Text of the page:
At some point in all criminal trials in the United States, the presiding judge delivers instructions to the jury about what they can and cannot do. Most of it is fairly common knowledge. The jury can only make its decision based on the evidence presented. The jury is the sole trier of fact. The jury must agree that the state has proven guilt beyond a reasonable doubt to convict. However, the court’s instructions typically contain another detail, one that is far more constitutionally dubious and ought to be removed: that the jury is required to adhere to the law’s interpretation (as given) in making their decision, regardless of what they believe the law is or ought to be. This instruction is meant to discourage the jury from acquitting a defendant in spite of overwhelming evidence of culpability. Such an acquittal, normally taken because jurors find the law broken to be immoral or not worth enforcing, is referred to as “jury nullification,” and rather than being dissuaded by the court, it should be explained to the jury as a fundamental right.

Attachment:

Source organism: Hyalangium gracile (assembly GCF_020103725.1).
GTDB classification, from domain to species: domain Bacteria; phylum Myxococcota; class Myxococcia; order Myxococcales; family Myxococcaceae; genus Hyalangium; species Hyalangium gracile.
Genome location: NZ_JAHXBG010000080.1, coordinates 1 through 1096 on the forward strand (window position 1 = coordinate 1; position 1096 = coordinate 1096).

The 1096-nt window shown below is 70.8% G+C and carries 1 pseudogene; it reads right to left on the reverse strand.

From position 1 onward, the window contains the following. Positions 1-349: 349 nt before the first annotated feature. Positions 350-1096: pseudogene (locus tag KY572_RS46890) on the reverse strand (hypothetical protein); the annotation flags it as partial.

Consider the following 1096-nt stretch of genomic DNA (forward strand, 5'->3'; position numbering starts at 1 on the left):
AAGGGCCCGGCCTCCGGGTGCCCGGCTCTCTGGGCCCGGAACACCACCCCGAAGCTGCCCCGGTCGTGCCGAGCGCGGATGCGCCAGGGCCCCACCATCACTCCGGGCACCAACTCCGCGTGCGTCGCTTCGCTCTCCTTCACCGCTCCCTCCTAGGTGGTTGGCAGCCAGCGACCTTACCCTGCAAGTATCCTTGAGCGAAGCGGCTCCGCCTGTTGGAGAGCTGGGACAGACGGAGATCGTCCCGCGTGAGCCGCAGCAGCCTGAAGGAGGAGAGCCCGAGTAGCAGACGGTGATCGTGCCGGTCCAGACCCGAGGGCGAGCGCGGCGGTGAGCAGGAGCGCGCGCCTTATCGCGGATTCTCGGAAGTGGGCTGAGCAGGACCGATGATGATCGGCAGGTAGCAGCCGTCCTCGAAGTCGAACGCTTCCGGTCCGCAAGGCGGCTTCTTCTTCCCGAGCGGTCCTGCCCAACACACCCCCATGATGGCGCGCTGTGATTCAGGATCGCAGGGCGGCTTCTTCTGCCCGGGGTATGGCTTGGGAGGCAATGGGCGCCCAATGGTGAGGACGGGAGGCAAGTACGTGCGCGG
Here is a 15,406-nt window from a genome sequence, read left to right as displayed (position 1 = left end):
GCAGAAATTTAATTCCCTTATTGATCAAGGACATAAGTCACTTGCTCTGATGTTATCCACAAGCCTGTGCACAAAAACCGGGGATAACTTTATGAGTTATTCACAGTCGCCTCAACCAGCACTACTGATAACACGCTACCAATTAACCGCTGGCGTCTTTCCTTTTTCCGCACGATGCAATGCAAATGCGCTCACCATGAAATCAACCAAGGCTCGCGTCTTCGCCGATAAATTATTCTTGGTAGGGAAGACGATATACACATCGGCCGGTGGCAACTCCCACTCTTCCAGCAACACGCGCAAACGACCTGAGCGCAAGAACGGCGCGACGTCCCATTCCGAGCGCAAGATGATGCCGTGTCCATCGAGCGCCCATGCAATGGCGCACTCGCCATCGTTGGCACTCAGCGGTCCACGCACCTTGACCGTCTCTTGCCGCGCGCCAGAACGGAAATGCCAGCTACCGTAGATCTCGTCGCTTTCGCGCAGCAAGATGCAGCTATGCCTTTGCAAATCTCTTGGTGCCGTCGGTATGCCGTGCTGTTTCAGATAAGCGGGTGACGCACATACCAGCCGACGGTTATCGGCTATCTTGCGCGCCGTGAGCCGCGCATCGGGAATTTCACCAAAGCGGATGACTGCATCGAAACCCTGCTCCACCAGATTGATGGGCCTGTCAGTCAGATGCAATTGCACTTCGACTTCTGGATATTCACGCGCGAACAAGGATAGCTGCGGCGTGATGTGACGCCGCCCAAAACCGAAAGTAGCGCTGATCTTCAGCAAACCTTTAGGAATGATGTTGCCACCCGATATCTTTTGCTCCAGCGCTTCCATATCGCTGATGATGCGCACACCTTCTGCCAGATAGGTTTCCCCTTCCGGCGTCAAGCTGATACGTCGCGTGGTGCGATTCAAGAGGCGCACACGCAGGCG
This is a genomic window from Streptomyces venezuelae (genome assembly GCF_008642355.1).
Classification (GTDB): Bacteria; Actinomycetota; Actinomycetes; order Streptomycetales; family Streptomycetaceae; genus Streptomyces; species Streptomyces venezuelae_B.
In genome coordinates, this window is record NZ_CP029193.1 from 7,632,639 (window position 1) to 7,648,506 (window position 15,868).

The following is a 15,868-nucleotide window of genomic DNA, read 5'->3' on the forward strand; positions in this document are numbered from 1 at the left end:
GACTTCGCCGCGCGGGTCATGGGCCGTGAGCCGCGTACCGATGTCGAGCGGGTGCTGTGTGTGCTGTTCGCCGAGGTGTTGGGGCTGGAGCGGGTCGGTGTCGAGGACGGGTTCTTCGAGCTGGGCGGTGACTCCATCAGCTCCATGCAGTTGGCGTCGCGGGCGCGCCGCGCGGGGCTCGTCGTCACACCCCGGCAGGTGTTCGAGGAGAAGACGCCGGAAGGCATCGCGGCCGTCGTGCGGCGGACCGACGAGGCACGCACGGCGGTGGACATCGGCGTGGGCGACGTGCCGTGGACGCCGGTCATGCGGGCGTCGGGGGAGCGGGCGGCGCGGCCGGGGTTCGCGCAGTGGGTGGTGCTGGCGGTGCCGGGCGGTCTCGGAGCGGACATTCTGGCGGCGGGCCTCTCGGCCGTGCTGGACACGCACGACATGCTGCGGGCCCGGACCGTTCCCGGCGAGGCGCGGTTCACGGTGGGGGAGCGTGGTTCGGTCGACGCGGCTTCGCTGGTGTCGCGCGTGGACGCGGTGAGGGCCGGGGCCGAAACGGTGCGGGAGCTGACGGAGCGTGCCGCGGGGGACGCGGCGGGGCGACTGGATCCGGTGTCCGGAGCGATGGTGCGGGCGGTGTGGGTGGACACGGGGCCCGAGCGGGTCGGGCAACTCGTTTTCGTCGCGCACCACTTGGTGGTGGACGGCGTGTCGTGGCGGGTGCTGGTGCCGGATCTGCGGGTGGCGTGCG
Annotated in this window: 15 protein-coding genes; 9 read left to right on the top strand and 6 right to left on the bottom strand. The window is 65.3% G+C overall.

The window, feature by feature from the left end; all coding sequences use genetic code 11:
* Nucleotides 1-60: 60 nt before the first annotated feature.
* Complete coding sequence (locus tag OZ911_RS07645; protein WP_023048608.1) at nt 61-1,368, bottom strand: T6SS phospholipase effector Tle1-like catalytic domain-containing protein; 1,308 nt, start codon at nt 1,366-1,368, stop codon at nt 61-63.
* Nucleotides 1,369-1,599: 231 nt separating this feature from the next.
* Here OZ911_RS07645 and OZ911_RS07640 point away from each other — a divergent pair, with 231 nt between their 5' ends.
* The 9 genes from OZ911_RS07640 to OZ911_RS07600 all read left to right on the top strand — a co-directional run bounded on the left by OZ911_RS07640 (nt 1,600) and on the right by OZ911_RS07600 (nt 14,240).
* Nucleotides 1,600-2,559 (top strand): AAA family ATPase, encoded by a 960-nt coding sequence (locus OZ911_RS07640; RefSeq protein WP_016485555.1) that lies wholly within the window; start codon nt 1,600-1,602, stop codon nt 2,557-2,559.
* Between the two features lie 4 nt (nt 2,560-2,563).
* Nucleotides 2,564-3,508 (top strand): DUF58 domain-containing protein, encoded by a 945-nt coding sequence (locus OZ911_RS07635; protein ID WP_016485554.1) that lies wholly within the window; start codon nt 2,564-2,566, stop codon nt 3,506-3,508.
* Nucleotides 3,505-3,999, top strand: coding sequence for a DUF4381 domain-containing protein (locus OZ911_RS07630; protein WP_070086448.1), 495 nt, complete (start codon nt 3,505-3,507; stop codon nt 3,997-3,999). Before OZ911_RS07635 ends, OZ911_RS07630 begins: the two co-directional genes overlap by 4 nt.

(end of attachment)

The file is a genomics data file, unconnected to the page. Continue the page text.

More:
Jury nullification is not new; in fact, it has been around since before the United States. In 1734, a man named Peter Zenger published unflattering articles and opinions about the Colonial Governor of New York, William Cosby. This violated the libel laws of the day, which prohibited criticism of the government, whether it was valid or not. Zenger’s attorney admitted in court that he had published the articles, thereby breaking the law, and the judge instructed the jury to convict if they believed he had published them, a fact neither side contested.  However, with less than 10 minutes of deliberation, the jury acquitted Zenger in spite of the facts. Later, the Founding Fathers came to see jury nullification as a protective mechanism against government overreach. In 1794, the first Chief Justice of the Supreme Court, John Jay, instructed the jury that they were “to determine the law as well as the fact in controversy.” Alexander Hamilton in 1804 called the trial by jury a protection “against the oppression of government,” and added that it is not only the jury’s job “to judge of the intent with which the act was done … they are also authorized to judge the law as connected with the fact.” Even as the United States has aged, jury nullification has persisted as a bedrock of a democratic republic. Northern juries were known to nullify the Fugitive Slave Act many times, protecting escaped slaves and those who helped them. During prohibition, juries acquitted those who violated alcohol control laws. And during the Vietnam War, protesters who burned draft cards were let free as well. All of this shows that jury nullification is actually a crucial check by citizens on the government.